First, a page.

Later this month, the Indianapolis 500-mile race will be run for the 102nd time. For a record 15th time, the pace car for the race will be a Chevrolet Corvette, a 2019 ZR1.
To celebrate, an example of each of those Indy-pacing Corvettes — and a couple of special versions — gathered recently at the famed Brickyard track for a group photo.
Chevrolet provided the 2019 ZR1 for the photo shoot, but the other 16 cars came from a collection assembled by Keith Busse, a Fort Wayne, Indiana, business owner whose pace car collection is the only one of its kind. By the way, Busse’s collection has been consigned to Dana Mecum’s Original Spring Classic collector car auction taking place May 15-20 at the Indiana State Fairgrounds.
In an unusual process, all 16 cars will be offered as a single lot. However, if bidding on the lot does not meet the collection’s reserve value, the cars will be offered for bidding on an individual and no-reserve basis, Mecum Auctions said.
As a bonus, each car will be sold with two tickets for the 500-mile race. More importantly, however, proceeds from the sale of the cars benefits the Keith Busse Automotive and Classic Art Foundation, which provides financial support to institutions of higher education and to various charitable organizations in northeast Indiana.
“Keith Busse, a founder of Steel Dynamics Inc. in Fort Wayne, Indiana, has had a passion for Corvettes his entire life and has collected them for decades, but establishing his pace car collection as a complete set was an arduous and extensive journey on a path unlikely to be trailed again,” Mecum Auctions notes in its online auction catalog.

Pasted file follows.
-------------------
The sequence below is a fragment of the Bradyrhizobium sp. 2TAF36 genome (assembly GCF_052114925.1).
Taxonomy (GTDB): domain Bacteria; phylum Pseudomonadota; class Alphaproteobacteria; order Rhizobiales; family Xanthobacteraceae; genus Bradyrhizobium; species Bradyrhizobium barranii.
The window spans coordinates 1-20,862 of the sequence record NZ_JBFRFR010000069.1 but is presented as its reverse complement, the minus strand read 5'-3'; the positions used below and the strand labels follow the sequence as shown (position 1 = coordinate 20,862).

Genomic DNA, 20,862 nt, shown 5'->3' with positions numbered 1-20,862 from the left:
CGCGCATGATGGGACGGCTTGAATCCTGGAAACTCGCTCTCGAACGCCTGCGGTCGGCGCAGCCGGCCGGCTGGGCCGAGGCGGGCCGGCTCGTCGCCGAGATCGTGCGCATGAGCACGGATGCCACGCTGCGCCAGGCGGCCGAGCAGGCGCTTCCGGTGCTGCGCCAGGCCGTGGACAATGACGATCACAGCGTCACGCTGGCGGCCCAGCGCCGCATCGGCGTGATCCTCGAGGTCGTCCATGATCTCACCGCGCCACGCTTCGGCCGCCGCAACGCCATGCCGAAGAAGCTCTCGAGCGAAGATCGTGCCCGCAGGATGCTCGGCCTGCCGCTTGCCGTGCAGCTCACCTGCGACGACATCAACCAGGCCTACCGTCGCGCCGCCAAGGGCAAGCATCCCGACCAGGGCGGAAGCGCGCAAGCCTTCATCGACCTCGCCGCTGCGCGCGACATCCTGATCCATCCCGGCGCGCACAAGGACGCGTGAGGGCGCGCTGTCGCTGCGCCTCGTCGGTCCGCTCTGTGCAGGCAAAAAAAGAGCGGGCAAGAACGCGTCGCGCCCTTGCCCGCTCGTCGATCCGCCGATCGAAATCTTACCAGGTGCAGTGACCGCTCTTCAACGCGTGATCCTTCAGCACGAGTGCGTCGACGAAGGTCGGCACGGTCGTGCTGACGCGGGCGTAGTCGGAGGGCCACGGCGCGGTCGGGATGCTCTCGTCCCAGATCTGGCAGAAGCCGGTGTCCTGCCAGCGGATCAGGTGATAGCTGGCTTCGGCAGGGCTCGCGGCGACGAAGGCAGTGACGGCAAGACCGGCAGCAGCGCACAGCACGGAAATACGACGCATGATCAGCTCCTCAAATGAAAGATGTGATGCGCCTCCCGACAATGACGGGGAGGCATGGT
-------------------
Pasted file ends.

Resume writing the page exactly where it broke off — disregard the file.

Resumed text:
“Busse is active and well-known in the Corvette community, winning countless awards from the hobby’s most respected judging events, and those ties proved fundamental in the building of this collection. This assemblage features at least one representative example from every year that a Corvette paced the Indianapolis 500 dating back to the first time in 1978.
“What makes this collection so assuredly singular in its existence are Busse’s 2013, 2014, 2015 and 2017 examples, as the pace car editions from those four years were never offered for sale to the public. Rather, the Indianapolis Motor Speedway and Chevrolet gave Busse special authorization to duplicate the pace cars from those years using the officially licensed paint schemes and pace car graphics. The official Indianapolis 500 graphics were sent directly from the decal manufacturer to Fort Wayne, where they were applied to the cars at Tom Kelley Chevrolet before Busse took delivery.”
Traditionally, three official and specially prepared pace cars are provided for the race. The winning driver received one of the cars, another went to the Speedway museum and the other to the automaker providing the car. In addition, pace car livery may be applied to vehicles used for 500 Festival events, and in some years similar cars have been available for purchase at dealerships.